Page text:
Tuesday, January 27, 2009

Obama's Meeting With House Republicans Constructive -Video

Obama says he doesn't expect 100% agreement, but he's hoping politics can be set aside.

Republican response:
CQ Politics: House Republicans said that Obama defended the existing stimulus package but assured them there were would be room to incorporate some changes during negotiations between the House and Senate over a final version.

Several members said they still plan to vote against the House bill Wednesday but would take another look when a final version comes back to the House.

“Sometimes you have to vote no the first time around,” Rep. Jack Kingston , R-Ga., said. “The real test will be what happens a week from now.”

“The most encouraging statement the president made was that he had no pride of authorship” over the House bill, said Minority Whip Eric Cantor , R-Va. “I took that to mean that tomorrow’s vote is a first step.”

Rep. Henry E. Brown Jr. , R-S.C., described the meeting as having “a relaxed atmosphere. Everybody was jovial.” He added that from Obama’s remarks “it was pretty evident that he had a good handle on the content of the bill.”

Rep. Peter T. King , R-N.Y., said Obama drew laughter and cheers from the lawmakers when he agreed to extend the question and answer period from 25 minutes to 30 minutes, even though it would make him late to meet GOP senators.

King said Obama told them “The Senate can wait. You see I can pander with the best of you.”

House GOP Conference Chairman Mike Pence of Indiana said prior to the meeting that Democrats had drafted a purely partisan bill. He said Republican leaders would undertake a public campaign against it. “The American people need to know that President Obama’s call for compromise has been completely ignored.”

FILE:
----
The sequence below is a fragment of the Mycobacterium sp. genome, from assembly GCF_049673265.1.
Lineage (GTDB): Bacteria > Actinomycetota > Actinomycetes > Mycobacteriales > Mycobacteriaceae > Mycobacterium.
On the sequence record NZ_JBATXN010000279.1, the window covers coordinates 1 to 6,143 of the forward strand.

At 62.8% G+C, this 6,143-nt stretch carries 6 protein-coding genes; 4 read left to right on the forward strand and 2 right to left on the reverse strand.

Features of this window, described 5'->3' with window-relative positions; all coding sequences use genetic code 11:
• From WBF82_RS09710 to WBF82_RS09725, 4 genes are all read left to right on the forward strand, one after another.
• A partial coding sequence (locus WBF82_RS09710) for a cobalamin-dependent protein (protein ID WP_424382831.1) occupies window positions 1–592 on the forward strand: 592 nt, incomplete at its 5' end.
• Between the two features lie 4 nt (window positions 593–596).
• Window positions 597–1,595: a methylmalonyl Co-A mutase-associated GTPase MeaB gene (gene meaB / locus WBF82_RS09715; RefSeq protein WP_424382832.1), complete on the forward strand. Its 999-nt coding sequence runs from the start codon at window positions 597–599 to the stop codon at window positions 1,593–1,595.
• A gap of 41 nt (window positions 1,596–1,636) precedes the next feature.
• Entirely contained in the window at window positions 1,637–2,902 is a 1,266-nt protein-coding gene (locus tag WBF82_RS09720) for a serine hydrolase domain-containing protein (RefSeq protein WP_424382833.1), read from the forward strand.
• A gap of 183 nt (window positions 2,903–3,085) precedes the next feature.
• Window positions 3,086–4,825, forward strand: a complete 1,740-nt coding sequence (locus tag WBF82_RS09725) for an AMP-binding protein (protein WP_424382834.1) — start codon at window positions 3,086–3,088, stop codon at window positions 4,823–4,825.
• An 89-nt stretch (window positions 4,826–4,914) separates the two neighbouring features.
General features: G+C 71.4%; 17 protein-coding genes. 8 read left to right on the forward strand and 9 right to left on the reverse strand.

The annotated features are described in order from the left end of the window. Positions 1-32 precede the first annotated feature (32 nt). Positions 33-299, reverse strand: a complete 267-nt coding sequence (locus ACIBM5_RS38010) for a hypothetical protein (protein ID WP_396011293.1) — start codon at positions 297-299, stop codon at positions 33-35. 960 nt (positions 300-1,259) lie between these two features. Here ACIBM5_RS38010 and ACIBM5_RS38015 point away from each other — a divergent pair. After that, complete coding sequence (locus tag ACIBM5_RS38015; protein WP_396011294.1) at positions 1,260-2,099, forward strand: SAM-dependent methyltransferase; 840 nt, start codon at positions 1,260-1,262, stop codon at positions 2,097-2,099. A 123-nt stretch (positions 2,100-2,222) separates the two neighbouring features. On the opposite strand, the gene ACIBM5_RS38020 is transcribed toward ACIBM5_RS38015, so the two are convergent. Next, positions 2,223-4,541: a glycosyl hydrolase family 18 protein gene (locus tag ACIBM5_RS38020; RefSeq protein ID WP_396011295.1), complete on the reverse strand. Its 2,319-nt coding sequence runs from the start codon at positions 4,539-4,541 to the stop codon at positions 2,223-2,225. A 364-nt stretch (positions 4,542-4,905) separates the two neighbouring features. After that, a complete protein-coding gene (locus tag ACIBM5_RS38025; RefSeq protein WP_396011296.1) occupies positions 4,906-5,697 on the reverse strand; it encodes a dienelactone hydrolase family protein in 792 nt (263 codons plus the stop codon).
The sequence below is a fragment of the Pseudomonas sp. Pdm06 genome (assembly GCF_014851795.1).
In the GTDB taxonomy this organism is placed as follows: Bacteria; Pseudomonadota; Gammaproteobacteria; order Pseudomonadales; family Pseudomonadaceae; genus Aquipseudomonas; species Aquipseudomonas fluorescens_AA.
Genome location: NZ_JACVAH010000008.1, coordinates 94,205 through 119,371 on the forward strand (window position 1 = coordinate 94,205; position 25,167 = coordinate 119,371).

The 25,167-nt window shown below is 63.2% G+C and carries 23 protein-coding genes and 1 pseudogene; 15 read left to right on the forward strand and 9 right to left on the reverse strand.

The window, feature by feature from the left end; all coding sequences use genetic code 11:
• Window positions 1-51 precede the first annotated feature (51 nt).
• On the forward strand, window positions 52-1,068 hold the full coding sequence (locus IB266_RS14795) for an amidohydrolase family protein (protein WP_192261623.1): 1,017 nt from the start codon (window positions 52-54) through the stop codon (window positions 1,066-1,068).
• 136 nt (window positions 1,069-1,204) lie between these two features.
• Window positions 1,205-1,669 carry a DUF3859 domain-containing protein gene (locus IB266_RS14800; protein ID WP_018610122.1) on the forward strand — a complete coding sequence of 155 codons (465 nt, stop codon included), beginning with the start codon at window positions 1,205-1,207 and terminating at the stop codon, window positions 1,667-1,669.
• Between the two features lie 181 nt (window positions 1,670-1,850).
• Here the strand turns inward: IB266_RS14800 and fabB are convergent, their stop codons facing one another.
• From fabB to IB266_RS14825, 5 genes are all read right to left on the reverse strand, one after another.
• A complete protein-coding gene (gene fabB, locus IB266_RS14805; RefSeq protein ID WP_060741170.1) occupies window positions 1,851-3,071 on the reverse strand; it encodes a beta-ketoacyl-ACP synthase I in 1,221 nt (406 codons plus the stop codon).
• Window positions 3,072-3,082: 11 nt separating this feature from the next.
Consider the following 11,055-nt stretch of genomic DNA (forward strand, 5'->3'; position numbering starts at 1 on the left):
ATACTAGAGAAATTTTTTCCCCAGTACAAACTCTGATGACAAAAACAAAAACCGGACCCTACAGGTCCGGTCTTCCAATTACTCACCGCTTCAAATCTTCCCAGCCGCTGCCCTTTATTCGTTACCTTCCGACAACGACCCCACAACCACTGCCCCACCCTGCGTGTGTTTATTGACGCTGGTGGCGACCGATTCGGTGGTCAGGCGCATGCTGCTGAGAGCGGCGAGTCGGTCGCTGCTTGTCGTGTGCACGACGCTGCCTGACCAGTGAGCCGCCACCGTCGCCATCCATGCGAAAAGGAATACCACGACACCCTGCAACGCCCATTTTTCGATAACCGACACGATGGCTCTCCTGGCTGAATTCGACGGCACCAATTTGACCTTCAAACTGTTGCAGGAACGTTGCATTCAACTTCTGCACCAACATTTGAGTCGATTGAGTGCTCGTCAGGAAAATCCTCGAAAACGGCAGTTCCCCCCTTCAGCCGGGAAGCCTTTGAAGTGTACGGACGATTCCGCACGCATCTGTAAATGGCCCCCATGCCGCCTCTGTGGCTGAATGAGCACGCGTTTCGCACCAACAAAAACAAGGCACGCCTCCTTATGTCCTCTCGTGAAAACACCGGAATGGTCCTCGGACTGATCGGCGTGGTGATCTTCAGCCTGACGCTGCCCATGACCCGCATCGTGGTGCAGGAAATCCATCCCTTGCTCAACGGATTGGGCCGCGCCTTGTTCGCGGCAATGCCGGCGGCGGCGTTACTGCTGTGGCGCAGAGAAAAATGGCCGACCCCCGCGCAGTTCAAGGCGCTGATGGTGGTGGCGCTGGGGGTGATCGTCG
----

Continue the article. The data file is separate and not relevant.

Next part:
Obama open to more tax breaks for small businesses:
While Obama didn’t promise major changes to the package, GOP members said he showed flexibility on some issues.

“The president did say he has some concerns over the spending proposals he sees in this bill,” Boehner said.

Participants said Obama took about 10 questions. Peter J. Roskam, R-Ill., had one of the more charged exchanges with Obama, after complaining that House Democratic leaders had shut out GOP amendments and seemed to be taking a much less compromising approach than the negotiated bipartisan approach suggested by Obama.

“He said he would be open to hear about tax breaks for small business. I might get back to him,” Roskam said. Read more at CQ
What else did Obama say?
US NEWS: "Obama is speaking now. He is talking about how bad the economy is and that it is deteriorating rapidly."

- "Mentioned Caterpillar and Microsoft having to layoff workers."

- "The president said that the stimulus is 'just one leg in multi leg stool to get economy going.'

- "He wants to deal with the housing market more aggressively."

- "This is just the first step."

- "Obama said the he would 'like not to have to spend the stimulus money.'"

- "He also said that he has 'no interest in increasing government just to increase the size of government.'"

- On taxes, "Obama says tax relief for some working families must come from payroll so even families who don't pay income taxes get relief and they will spend it."

- On GOP complaints, "he said that 'there will be time to beat him up and a time for politics. He said I understand that and I will watch you on Fox News and feel bad about myself.'"

- "Obama said if we can do more small business tax relief, 'we should do it, but I am just as concerned about the long term impact of tax cuts as I am about spending.'"

- "He also issued concern about the debt. 'I will be judged by the legacy I have left behind. I don't want to leave our children with a legacy of debt. I am inheriting an annual yearly debt of over $1 trillion.'"

Apparently, what Obama did today was rare:
PI: Obama's trip to Capitol Hill was rare for a sitting president, especially given his decision to meet only with the opposition. He met with Democratic lawmakers earlier this month.
In his comments, Obama said he is "absolutely confident" that the country can find ways to solve the country's economic woes. But he said "the key right now is to make sure that we keep politics to a minimum."